(a repeat from last year)
The spacebar on my laptop computer is currently not working well. It is likely fixable with a can of compressed air that will remove whatever obstruction under the key is causing it to malfunction, but for now it is quite an irritant. My computer works nevertheless, and thus I have in my hands a machine that allows me to almost instantly send and receive information to and from the entire world. Previous generations could not even imagine such an opportunity. That I am irritated by a sticking spacebar is therefore laughable and absurd.
I am reminded of the truth that one of the effects of sin in the human race is that we are plagued by nature with a sense of entitlement. "Ye shall be as gods" claimed the devil to our original forefathers (Genesis 3:5). Adam and Eve embraced the lie, and woven into the flesh of the human race is the dark notion that good things should flow to us because we are who we are and what we are. As the wayward son demanded of his father, "Give me the portion of goods that falleth to me," so we believe ourselves to be worthy of the portion due to us because deep within our fleshly humanity, we fancy ourselves to the a god worthy of the abundance due to such beings (Luke 15:2).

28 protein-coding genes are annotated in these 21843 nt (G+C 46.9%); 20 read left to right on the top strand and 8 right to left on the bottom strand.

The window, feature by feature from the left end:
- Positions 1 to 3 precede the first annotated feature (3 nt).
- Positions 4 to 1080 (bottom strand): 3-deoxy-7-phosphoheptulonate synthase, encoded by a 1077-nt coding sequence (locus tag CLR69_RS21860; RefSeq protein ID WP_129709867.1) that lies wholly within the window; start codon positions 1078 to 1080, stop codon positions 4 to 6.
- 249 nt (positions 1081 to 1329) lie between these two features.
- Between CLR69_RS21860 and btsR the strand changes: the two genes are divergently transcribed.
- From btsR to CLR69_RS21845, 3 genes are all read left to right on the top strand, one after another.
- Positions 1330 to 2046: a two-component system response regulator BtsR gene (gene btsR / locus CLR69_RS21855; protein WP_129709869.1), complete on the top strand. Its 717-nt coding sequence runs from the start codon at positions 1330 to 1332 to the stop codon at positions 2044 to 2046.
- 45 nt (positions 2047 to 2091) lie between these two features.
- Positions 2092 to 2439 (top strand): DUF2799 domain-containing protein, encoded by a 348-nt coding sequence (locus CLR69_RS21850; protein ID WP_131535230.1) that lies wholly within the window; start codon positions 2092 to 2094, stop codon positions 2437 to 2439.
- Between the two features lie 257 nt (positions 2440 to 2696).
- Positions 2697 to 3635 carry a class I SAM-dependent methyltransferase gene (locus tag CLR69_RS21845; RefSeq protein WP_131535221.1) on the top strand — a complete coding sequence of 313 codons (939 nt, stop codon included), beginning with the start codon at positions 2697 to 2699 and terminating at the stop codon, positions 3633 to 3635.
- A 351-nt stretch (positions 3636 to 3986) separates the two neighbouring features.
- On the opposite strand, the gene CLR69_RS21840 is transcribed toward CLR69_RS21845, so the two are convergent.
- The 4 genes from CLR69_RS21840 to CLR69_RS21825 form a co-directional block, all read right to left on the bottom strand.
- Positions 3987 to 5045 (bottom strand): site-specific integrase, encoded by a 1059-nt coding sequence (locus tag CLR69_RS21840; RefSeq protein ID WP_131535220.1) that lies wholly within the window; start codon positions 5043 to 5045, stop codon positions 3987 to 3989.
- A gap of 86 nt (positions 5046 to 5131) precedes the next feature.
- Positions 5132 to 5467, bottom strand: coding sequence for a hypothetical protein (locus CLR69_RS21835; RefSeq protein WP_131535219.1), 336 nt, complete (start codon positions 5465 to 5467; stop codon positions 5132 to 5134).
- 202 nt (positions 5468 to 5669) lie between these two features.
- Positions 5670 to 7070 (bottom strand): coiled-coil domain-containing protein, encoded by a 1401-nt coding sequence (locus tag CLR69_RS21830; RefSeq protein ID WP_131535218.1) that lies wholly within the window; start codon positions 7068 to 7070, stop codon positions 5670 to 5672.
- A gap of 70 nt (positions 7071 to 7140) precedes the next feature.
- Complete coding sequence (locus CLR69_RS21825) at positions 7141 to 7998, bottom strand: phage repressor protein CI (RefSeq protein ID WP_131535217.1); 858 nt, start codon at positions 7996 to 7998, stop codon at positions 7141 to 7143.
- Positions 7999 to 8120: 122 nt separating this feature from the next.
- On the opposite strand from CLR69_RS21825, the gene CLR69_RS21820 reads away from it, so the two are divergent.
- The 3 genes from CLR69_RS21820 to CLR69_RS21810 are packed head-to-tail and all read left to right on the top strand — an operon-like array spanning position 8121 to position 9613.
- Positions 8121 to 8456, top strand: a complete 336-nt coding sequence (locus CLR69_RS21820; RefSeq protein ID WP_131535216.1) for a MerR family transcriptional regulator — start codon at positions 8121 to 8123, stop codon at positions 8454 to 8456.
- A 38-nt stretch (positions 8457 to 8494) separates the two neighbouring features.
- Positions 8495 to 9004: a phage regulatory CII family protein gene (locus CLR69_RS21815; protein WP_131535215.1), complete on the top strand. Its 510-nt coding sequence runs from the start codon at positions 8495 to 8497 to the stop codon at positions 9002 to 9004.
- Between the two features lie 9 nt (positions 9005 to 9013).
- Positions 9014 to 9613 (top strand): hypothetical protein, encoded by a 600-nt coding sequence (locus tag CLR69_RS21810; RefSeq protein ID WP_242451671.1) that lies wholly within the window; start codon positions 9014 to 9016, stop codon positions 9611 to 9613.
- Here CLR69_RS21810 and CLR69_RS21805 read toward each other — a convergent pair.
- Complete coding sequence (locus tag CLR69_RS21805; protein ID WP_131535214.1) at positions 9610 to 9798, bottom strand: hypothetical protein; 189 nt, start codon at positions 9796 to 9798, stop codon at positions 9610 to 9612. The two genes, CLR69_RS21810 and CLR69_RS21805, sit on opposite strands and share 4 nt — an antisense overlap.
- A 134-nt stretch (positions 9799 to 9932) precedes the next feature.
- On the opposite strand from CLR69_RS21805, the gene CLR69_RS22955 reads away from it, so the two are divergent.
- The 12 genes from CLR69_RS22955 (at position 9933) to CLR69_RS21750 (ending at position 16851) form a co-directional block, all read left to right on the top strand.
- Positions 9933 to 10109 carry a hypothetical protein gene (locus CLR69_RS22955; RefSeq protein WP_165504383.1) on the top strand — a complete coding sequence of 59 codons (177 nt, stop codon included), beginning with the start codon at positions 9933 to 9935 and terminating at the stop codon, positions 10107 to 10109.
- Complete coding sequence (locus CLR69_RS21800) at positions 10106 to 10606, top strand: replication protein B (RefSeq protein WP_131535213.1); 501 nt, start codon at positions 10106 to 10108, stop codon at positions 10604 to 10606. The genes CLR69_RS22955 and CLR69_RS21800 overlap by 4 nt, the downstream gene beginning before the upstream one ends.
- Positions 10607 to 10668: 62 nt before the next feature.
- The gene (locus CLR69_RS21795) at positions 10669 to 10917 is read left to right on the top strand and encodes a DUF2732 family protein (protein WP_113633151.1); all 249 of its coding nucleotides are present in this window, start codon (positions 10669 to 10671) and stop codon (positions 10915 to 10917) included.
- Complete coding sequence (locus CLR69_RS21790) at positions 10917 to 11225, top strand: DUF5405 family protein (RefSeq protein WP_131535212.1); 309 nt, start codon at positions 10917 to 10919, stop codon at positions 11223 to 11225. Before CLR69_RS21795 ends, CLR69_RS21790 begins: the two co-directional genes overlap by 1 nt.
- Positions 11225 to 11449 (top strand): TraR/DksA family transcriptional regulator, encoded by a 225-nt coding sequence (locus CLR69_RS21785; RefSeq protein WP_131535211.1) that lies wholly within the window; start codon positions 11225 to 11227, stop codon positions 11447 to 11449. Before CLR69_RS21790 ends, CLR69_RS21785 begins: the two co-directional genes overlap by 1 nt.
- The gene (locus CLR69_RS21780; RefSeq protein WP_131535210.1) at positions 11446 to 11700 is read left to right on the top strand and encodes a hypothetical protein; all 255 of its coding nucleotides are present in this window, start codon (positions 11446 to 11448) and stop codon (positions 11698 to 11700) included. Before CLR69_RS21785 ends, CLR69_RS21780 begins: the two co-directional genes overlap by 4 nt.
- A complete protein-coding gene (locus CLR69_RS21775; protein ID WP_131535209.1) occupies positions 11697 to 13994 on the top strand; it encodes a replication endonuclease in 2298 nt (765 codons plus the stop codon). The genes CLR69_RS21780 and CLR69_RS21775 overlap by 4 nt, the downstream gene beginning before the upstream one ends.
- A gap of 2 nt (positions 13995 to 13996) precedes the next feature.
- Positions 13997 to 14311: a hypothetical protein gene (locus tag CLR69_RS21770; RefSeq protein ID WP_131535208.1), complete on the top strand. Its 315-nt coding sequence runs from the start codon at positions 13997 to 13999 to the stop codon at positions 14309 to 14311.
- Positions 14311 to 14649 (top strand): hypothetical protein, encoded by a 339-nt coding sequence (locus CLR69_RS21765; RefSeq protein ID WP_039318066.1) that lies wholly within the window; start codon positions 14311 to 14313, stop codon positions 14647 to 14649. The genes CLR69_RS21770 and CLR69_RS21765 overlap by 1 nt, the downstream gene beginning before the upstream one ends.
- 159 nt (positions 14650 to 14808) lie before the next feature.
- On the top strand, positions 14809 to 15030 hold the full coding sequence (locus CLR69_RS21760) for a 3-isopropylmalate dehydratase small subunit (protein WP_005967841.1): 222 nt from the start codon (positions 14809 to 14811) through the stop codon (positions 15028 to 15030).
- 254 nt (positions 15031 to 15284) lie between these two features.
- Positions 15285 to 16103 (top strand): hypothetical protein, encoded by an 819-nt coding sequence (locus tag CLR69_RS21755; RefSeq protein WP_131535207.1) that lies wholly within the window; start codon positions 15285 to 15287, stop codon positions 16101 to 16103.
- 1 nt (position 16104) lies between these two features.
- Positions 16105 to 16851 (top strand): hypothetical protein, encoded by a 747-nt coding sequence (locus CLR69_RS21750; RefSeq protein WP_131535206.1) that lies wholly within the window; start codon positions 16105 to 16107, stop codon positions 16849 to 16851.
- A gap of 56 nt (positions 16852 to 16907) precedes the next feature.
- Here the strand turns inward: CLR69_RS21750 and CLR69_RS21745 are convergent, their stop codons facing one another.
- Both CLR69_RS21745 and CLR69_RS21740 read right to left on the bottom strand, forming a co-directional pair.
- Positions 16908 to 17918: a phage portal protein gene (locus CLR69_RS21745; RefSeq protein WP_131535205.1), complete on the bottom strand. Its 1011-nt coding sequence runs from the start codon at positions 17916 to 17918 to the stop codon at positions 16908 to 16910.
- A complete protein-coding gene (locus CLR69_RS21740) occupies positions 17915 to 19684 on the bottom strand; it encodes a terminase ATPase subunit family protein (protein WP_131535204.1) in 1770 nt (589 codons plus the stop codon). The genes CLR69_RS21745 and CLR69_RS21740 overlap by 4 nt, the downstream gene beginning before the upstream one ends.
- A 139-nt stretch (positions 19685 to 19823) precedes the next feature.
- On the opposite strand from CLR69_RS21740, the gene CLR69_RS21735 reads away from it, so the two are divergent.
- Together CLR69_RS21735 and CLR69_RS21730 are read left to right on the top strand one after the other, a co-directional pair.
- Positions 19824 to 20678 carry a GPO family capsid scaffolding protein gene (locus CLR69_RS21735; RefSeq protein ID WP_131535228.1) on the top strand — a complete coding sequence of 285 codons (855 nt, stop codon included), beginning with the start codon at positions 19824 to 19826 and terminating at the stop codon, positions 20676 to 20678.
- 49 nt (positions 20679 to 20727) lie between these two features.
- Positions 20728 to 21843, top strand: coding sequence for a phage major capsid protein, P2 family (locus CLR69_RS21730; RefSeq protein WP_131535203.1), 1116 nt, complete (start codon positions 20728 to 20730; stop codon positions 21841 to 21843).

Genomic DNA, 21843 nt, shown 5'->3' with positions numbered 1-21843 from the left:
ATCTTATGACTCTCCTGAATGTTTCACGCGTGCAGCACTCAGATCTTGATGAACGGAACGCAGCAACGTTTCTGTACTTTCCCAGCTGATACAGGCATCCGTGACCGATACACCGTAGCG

Nothing could be further from the truth. "The soul that sinneth, it shall die... all have sinned and come short of the glory of God" (Ezekial 18:4; Romans 6:23). The human race is not divine, and is not even "human," as God defines humanity. In and of ourselves, we are rather flesh, flesh inhabited and dominated by a "law of sin" that would utterly and eternally condemn us apart from our Creator's intervention (Genesis 6:3; Romans 7:23). According to the standard of the God who made us, the only standard that matters, we are worthy of "the second death" and "the lake of fire" spoken of in the Book of Revelation (Revelation 20:14-15). Any notion of entitlement is therefore grievous deception, and must be rejected whenever we sense its presence in us.
A gracious God "giveth to all life and breath and all things," and "hath not dealt with us after our sins, nor rewarded us after our iniquities" (Acts 17:25; Psalm 103:10). He desires to redeem us from the hell to which we are actually entitled, and at the greatest cost to Himself. Indeed, the only truly human being who ever lived, the Lord Jesus Christ, was worthy of every good thing His Father could bestow upon Him. Instead, "though He was rich, yet for your sakes He became poor, that ye through His poverty might be rich" (II Corinthians 8:9). In this context, our next breath is known and received as the most marvelous gift of grace, and all sense of entitlement is rightly banished by the loving and amazed sense of gratitude that floods the trusting heart. Entitled? Never. Grateful? Always.
"Where sin abounded, grace did much more abound: that as sin hath reigned unto death, even so might grace reign through righteousness unto eternal life by Jesus Christ our Lord."
"Now to him that worketh is the reward not reckoned of grace, but of debt. But to him that worketh not, but believeth on Him that justifieth the ungodly, his faith is counted for righteousness."